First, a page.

Why those junior bankers are paid so much

One of the things that keeps the junior bankers labouring long into the night is reading and proofing the prospectuses for whatever it is that the bank is trying to sell.

This is at the heart of those 90 hour work weeks.

The following is the formula for a properly structured warrant tied to Japan’s Nikkei index — which would (we presume) be easy enough to hedge for its issuer:

(Closing Level – Strike Level) x Index Currency Amount / Exchange Rate.

What follows is the formula attached to four recent warrants tied to Japan’s Nikkei index issued by Goldman Sachs:

(Closing Level – Strike Level) x Index Currency Amount x Exchange Rate.

Spot the difference?

In one, the index currency amount is divided by the exchange rate, in the other it is multiplied by the exchange rate.

The cost of this typo?

As the magazine noted last week, having spotted the error, Goldman Sachs offered a 10 per cent premium to buy the contracts back from the market. Investors, however, have not budged easily. Most are insisting that the bank honours its typo-ridden terms.

That, needless to say, would be a blow for Goldman.

The Economist estimates the typo could expose the bank to as much as HK$350m instead of the HK$10m initially offered on the warrants,

That, in part, is why bankers get so much damn money. Because mistakes are so damn expensive.

12 thoughts on “Why those junior bankers are paid so much”

  1. Of course, it depends on which exchange rate we are talking about: JPY/USD or USD/JPY – a quick transposition would sort this problem… 🙂

  2. Pingback: Why those junior bankers are paid so much | Heart Rate

  3. The Pedant-General

    “That, in part, is why bankers get so much damn money. Because mistakes are so damn expensive.”

    Possibly, but haven’t we got an incentives problem/mismatch here?

    If those junior bankers are not hit for the downside risk of their mistakes, their losses are limited to being fired. The trick is then to make enough dosh and hope that either you don’t make any mistakes (very hard as above) or that those mistakes don’t get uncovered (possibly more likely) before you’ve made that enough dosh.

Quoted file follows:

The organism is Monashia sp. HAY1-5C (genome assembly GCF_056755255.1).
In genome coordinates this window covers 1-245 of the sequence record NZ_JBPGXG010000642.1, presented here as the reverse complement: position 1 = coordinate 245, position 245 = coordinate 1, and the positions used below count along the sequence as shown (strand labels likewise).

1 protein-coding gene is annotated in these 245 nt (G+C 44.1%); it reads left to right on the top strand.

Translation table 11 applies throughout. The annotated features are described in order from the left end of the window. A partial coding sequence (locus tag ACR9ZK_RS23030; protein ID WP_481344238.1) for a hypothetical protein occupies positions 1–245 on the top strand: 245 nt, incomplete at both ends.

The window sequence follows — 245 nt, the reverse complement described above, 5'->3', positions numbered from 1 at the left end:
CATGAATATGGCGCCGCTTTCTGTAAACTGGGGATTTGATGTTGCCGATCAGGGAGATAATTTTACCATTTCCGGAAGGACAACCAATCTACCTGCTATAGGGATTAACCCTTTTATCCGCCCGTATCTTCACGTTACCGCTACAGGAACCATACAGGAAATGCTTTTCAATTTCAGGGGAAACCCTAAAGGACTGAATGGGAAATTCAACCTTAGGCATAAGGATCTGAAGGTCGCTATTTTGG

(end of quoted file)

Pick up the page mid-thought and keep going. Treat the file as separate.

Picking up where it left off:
4. What fucking fools – if they would only write such things in the intelligent way (i.e. as algebra) proofreading would be easy-peasy. Arrrrgh – to think that such tits and their even more titish bosses get paid bloody fortunes to work with less usefully analytical intelligence than a competent tradsman. Arseholes.

  5. “That, in part, is why bankers get so much damn money. Because mistakes are so damn expensive.”

    Pffft. I could make the same mistake for half the money.

  6. Whenever I hear someone accuse another of being overpaid, I ask themif they could do their job. If they say no, then it proves there is a limit to supply; if they say yes, I ask them why don’t they go and be overpaid too? Turns out there are downsides to the job not previously mentioned.

  7. @The Pedant-General – its a good point that you make, however the very fact of the risk bearing mismatch only makes it more important that they hire good staff – which is what Tim is saying.

  8. Any manager who relies on staff working up to 90 hours a week to be proof-readers is an utter fool! They are almost certain to make mistakes!

    Moreover, such work could be contracted out to a specialist agency from £25-£100 per hour!

    No, Tim, not convinced by your argument here.

  9. I agree with dearieme – if these people knew how to do a dimensional analysis then one of these statements would occur in naturally-denominated units and the other would be obviously stupid. Presumably (although I’m not a financial trader) this is expressing the gearing between USD and JPY. If close and strike are dimensionless, index currency is USD and rate is USD/JPY, then the first has dimensions of USD/(USD/JPY) or JPY, which is sensible, and the second has dimension USD²/JPY, which is not.

    A spot of dimensional analysis would also stop dingbat environmental reporters saying things like ‘the average UK house uses 3500 kW a year’ (units of J/s²). It’s one of the most useful elementary tools students in science and engineering are taught.

  10. The guy who really makes the money is the one who figures out how to shift whatever loss accrues–onto the backs of the taxpayers. THAT’s where the real money is.

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